Exceptions in multiple listeners scenario don't interrupt the execution flow and leave a chance to others listeners to execute as well. The return value from a failing listener becomes the raised exception.

{docx} class SomeController{

def logout(){ on('test'){ sleep(5000) throw new MyException('haha') }

def reply = event topic:"test" reply.values //throws MyException after 5s

def errorsHandler = {println it} reply = event topic:"test", onError:errorsHandler reply.values //calls errorsHandler and returns values which contain at MyException

event(topic:"test", onError:errorsHandler, timeout:1000){ //executes both this and errorsHandler closures with a TimeoutException }

reply = event(topic:"test", onError:errorsHandler, timeout:1000) reply.cancel() //executes errorsHandler closure with an InterruptedException

event(topic:"test", fork:false) //wait 5s and raises an exception in the caller thread

} } {docx}

Waiting replies

In domains, services and controllers artefacts you can wait for events using "EventReply waitFor(EventReply… eventReplies)". It accepts as many events replies you want and returns the same array for functiunal programming style. EventReply also have a waitFor method for one-line waiting.

{docx} class SomeController{

def logout(){ def reply = event('logout', session.user) def reply2 = event('logout', session.user) def reply3 = event('logout', session.user)

waitFor(reply,reply2,reply3).each{EventReply reply-> render reply.value +'</br>' }

//same with 20 seconds timeout on each reply waitFor(20, TimeUnit.SECONDS, reply,reply2,reply3).each{EventReply reply-> render reply.value }

//other style : event('logout', session.user).waitFor() //blocks event event('logout', session.user).waitFor(2000) //blocks event for maximum 2 seconds

} } {docx}

5.4 Routing configuration -- The XxxEvents Artifact

An extensible Events DSL is available in grails-app/conf for routing configuration. This artifact does detail behaviors of event method by selecting topics and namespaces to apply :
  • Filtering
  • Disabling
  • Sending behaviors
  • Extensions
  • Security
  • Declarations

The DSL is intended to evolve. One of the most wanted features is topic/namespace declaration: assigning a definition to a property would generate an injectable eponym bean with streaming methods.

The DSL requires to assign a closure to an events variable. Each call is a definition, the method name is parsed as a topic name and key/value arguments are definitions attributes. Wildcard topics/namespaces are supported as well.

An Events artifact is a script with some bound variables:

grailsApplicationGrails application object, retrieves artifacts, context etc.
ctxSpring context, useful for beans access, e.g. ctx.myService.method()
configConfiguration object

Each definition supports the following attributes:

Attribute nameTypeDefaultDescription
namespaceString "app" Define which namespace the current definition is bound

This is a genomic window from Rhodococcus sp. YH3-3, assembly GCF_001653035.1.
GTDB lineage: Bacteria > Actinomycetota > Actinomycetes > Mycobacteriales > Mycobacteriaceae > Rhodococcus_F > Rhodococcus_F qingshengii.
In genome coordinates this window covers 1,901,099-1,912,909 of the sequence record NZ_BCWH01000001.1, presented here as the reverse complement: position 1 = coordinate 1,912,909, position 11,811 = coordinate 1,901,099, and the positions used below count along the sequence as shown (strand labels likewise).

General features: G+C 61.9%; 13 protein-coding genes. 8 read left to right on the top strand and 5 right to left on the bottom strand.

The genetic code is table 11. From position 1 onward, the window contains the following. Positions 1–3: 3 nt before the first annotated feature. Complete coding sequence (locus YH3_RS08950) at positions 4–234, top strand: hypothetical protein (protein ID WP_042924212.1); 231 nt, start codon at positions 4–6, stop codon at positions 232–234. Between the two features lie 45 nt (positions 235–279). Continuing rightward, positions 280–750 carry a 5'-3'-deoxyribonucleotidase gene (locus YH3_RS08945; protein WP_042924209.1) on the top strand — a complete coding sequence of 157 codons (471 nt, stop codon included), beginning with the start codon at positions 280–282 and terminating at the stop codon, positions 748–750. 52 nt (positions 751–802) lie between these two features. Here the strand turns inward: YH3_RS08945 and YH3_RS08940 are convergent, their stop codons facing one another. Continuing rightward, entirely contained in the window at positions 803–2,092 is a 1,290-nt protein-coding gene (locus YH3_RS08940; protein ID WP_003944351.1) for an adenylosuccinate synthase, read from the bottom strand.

If a closure is passed, the return value matched as the condition for event propagation.
If a class is passed, the subject data type must match.
disabledbooleanfalseDisable event propagation
forkbooleanfalseUse the current thread for event processing (blocking call)
onErrorClosure(List<Throwable>) Default onError handler for the current topic(s)
onReplyClosure(EventReply) Default onReply handler for the current topic(s)
timeoutLong Default timeout for execution time, throwing a TimeoutException and calls handlers
** Any attributes can be written to be used by plugins through EventDefinition.othersAttributes

{docx} events = { //prevents any events in gorm namespace '*' namespace:'gorm', disabled:true

//filters any events on 'testTopic' where data <= 2 testTopic filter:{it > 2}

//filters any events on 'testTopic2' where data is not a TestTopic class type testTopic2 filter:TestTopic

//filters any events on 'testTopicX' using boolean method from service testTopicX filter:ctx.myService.&someMethod

//only if using events-push plugin, allows client-side listener on this topic testTopic3 browser:true

//Default Error Handling, Global Reply Handling, timeout and fork testTopicD onError:{}, onReply:{}, timeout:1000l testTopicD2 fork:false



//not yet implemented: Assigning and merging definitions //myTopic = testTopic4(filter:{i>2}) //myTopic = testTopic4(filter:{i<4})

//not yet implemented: Enabling security context for target listeners //testTopic5 secured:true

//not yet implemented: Topic Forwarding //testTopic6 to:'anotherTopic'

//not yet implemented: Topic Handlers //testTopic9 onError:'anotherTopicErrors', onReply:'anotherTopicReplies'

} {docx}

Reloading in Development mode

It works.

5.5 Listening GORM events

Starting from Grails 2, the Events Bus supports GORM events.

GORM Listeners

To listen for GORM, simply declare listeners on the gorm namespace using the following supported topics table :

Event TypeTarget Topic

Same listeners behaviors apply, e.g. using EventMessage for the argument type, using wildcard topics etc. Because listeners are called if there are no arguments or the argument type is assignable to current event data type, specifying a domain class is the only required step to filter domains events.

{docx} class SomeService{